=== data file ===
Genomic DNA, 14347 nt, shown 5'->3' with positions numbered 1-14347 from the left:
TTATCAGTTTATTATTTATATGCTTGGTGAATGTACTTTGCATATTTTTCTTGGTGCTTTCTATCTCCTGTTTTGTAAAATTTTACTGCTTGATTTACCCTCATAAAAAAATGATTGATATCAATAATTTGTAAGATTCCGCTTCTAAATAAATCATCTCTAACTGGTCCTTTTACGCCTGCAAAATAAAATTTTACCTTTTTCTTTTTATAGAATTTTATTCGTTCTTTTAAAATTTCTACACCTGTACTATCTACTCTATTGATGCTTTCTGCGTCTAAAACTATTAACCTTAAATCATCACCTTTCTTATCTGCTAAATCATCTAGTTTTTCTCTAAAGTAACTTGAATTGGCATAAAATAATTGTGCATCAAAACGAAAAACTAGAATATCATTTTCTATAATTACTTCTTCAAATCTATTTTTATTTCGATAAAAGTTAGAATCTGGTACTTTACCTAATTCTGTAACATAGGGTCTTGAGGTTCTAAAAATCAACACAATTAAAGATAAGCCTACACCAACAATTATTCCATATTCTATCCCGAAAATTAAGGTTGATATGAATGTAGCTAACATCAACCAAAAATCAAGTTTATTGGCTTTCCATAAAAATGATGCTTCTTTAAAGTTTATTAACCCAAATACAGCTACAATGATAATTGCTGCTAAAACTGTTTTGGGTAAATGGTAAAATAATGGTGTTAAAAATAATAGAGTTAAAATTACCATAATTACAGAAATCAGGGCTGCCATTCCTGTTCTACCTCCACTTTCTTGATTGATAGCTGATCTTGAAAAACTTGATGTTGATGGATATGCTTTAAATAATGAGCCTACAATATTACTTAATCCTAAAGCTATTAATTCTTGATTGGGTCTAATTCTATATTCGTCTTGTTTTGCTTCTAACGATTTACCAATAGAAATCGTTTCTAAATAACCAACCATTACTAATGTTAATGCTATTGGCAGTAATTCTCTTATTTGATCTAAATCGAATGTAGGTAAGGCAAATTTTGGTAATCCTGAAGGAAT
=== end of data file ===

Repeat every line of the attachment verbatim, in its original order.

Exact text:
Genomic DNA, 14347 nt, shown 5'->3' with positions numbered 1-14347 from the left:
TTATCAGTTTATTATTTATATGCTTGGTGAATGTACTTTGCATATTTTTCTTGGTGCTTTCTATCTCCTGTTTTGTAAAATTTTACTGCTTGATTTACCCTCATAAAAAAATGATTGATATCAATAATTTGTAAGATTCCGCTTCTAAATAAATCATCTCTAACTGGTCCTTTTACGCCTGCAAAATAAAATTTTACCTTTTTCTTTTTATAGAATTTTATTCGTTCTTTTAAAATTTCTACACCTGTACTATCTACTCTATTGATGCTTTCTGCGTCTAAAACTATTAACCTTAAATCATCACCTTTCTTATCTGCTAAATCATCTAGTTTTTCTCTAAAGTAACTTGAATTGGCATAAAATAATTGTGCATCAAAACGAAAAACTAGAATATCATTTTCTATAATTACTTCTTCAAATCTATTTTTATTTCGATAAAAGTTAGAATCTGGTACTTTACCTAATTCTGTAACATAGGGTCTTGAGGTTCTAAAAATCAACACAATTAAAGATAAGCCTACACCAACAATTATTCCATATTCTATCCCGAAAATTAAGGTTGATATGAATGTAGCTAACATCAACCAAAAATCAAGTTTATTGGCTTTCCATAAAAATGATGCTTCTTTAAAGTTTATTAACCCAAATACAGCTACAATGATAATTGCTGCTAAAACTGTTTTGGGTAAATGGTAAAATAATGGTGTTAAAAATAATAGAGTTAAAATTACCATAATTACAGAAATCAGGGCTGCCATTCCTGTTCTACCTCCACTTTCTTGATTGATAGCTGATCTTGAAAAACTTGATGTTGATGGATATGCTTTAAATAATGAGCCTACAATATTACTTAATCCTAAAGCTATTAATTCTTGATTGGGTCTAATTCTATATTCGTCTTGTTTTGCTTCTAACGATTTACCAATAGAAATCGTTTCTAAATAACCAACCATTACTAATGTTAATGCTATTGGCAGTAATTCTCTTATTTGATCTAAATCGAATGTAGGTAAGGCAAATTTTGGTAATCCTGAAGGAAT